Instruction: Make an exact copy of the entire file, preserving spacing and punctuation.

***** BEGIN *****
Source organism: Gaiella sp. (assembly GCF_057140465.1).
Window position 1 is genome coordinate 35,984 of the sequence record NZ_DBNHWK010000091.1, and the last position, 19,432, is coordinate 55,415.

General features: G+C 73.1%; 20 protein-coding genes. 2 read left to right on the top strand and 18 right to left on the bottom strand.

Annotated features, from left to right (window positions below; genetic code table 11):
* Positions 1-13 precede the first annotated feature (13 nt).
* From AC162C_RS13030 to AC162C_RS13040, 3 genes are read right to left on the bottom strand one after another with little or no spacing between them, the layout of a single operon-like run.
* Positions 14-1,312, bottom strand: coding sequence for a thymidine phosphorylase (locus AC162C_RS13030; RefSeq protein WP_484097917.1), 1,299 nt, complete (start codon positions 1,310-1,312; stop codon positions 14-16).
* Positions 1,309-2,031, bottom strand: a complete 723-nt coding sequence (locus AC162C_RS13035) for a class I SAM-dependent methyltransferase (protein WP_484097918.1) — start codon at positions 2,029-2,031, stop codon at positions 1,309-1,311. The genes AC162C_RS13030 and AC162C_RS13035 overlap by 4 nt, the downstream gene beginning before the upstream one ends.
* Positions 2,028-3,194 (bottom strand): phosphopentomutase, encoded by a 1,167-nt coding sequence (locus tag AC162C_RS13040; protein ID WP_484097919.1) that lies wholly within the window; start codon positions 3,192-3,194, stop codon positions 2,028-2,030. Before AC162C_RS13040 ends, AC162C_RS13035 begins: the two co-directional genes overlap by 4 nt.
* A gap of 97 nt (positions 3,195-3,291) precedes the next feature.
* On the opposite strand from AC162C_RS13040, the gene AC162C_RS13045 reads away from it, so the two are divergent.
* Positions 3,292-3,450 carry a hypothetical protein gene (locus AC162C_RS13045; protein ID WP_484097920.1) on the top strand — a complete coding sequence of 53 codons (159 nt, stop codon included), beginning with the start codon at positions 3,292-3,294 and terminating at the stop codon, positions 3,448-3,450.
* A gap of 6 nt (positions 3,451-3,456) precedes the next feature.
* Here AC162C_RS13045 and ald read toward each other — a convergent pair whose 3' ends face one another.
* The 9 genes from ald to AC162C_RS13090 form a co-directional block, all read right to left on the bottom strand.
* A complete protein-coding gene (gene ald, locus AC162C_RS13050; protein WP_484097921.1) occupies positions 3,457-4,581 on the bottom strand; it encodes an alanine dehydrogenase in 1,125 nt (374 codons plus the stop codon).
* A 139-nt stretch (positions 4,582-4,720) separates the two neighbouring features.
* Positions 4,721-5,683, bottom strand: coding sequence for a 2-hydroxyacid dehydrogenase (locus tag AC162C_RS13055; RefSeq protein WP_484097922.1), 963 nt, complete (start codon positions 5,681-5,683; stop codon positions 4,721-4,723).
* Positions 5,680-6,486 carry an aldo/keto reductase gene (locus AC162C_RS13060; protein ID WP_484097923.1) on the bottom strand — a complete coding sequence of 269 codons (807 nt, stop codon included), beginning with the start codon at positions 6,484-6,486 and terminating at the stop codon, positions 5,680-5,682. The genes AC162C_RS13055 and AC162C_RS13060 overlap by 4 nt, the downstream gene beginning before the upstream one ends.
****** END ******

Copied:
Source organism: Gaiella sp. (assembly GCF_057140465.1).
Window position 1 is genome coordinate 35,984 of the sequence record NZ_DBNHWK010000091.1, and the last position, 19,432, is coordinate 55,415.

General features: G+C 73.1%; 20 protein-coding genes. 2 read left to right on the top strand and 18 right to left on the bottom strand.

Annotated features, from left to right (window positions below; genetic code table 11):
* Positions 1-13 precede the first annotated feature (13 nt).
* From AC162C_RS13030 to AC162C_RS13040, 3 genes are read right to left on the bottom strand one after another with little or no spacing between them, the layout of a single operon-like run.
* Positions 14-1,312, bottom strand: coding sequence for a thymidine phosphorylase (locus AC162C_RS13030; RefSeq protein WP_484097917.1), 1,299 nt, complete (start codon positions 1,310-1,312; stop codon positions 14-16).
* Positions 1,309-2,031, bottom strand: a complete 723-nt coding sequence (locus AC162C_RS13035) for a class I SAM-dependent methyltransferase (protein WP_484097918.1) — start codon at positions 2,029-2,031, stop codon at positions 1,309-1,311. The genes AC162C_RS13030 and AC162C_RS13035 overlap by 4 nt, the downstream gene beginning before the upstream one ends.
* Positions 2,028-3,194 (bottom strand): phosphopentomutase, encoded by a 1,167-nt coding sequence (locus tag AC162C_RS13040; protein ID WP_484097919.1) that lies wholly within the window; start codon positions 3,192-3,194, stop codon positions 2,028-2,030. Before AC162C_RS13040 ends, AC162C_RS13035 begins: the two co-directional genes overlap by 4 nt.
* A gap of 97 nt (positions 3,195-3,291) precedes the next feature.
* On the opposite strand from AC162C_RS13040, the gene AC162C_RS13045 reads away from it, so the two are divergent.
* Positions 3,292-3,450 carry a hypothetical protein gene (locus AC162C_RS13045; protein ID WP_484097920.1) on the top strand — a complete coding sequence of 53 codons (159 nt, stop codon included), beginning with the start codon at positions 3,292-3,294 and terminating at the stop codon, positions 3,448-3,450.
* A gap of 6 nt (positions 3,451-3,456) precedes the next feature.
* Here AC162C_RS13045 and ald read toward each other — a convergent pair whose 3' ends face one another.
* The 9 genes from ald to AC162C_RS13090 form a co-directional block, all read right to left on the bottom strand.
* A complete protein-coding gene (gene ald, locus AC162C_RS13050; protein WP_484097921.1) occupies positions 3,457-4,581 on the bottom strand; it encodes an alanine dehydrogenase in 1,125 nt (374 codons plus the stop codon).
* A 139-nt stretch (positions 4,582-4,720) separates the two neighbouring features.
* Positions 4,721-5,683, bottom strand: coding sequence for a 2-hydroxyacid dehydrogenase (locus tag AC162C_RS13055; RefSeq protein WP_484097922.1), 963 nt, complete (start codon positions 5,681-5,683; stop codon positions 4,721-4,723).
* Positions 5,680-6,486 carry an aldo/keto reductase gene (locus AC162C_RS13060; protein ID WP_484097923.1) on the bottom strand — a complete coding sequence of 269 codons (807 nt, stop codon included), beginning with the start codon at positions 6,484-6,486 and terminating at the stop codon, positions 5,680-5,682. The genes AC162C_RS13055 and AC162C_RS13060 overlap by 4 nt, the downstream gene beginning before the upstream one ends.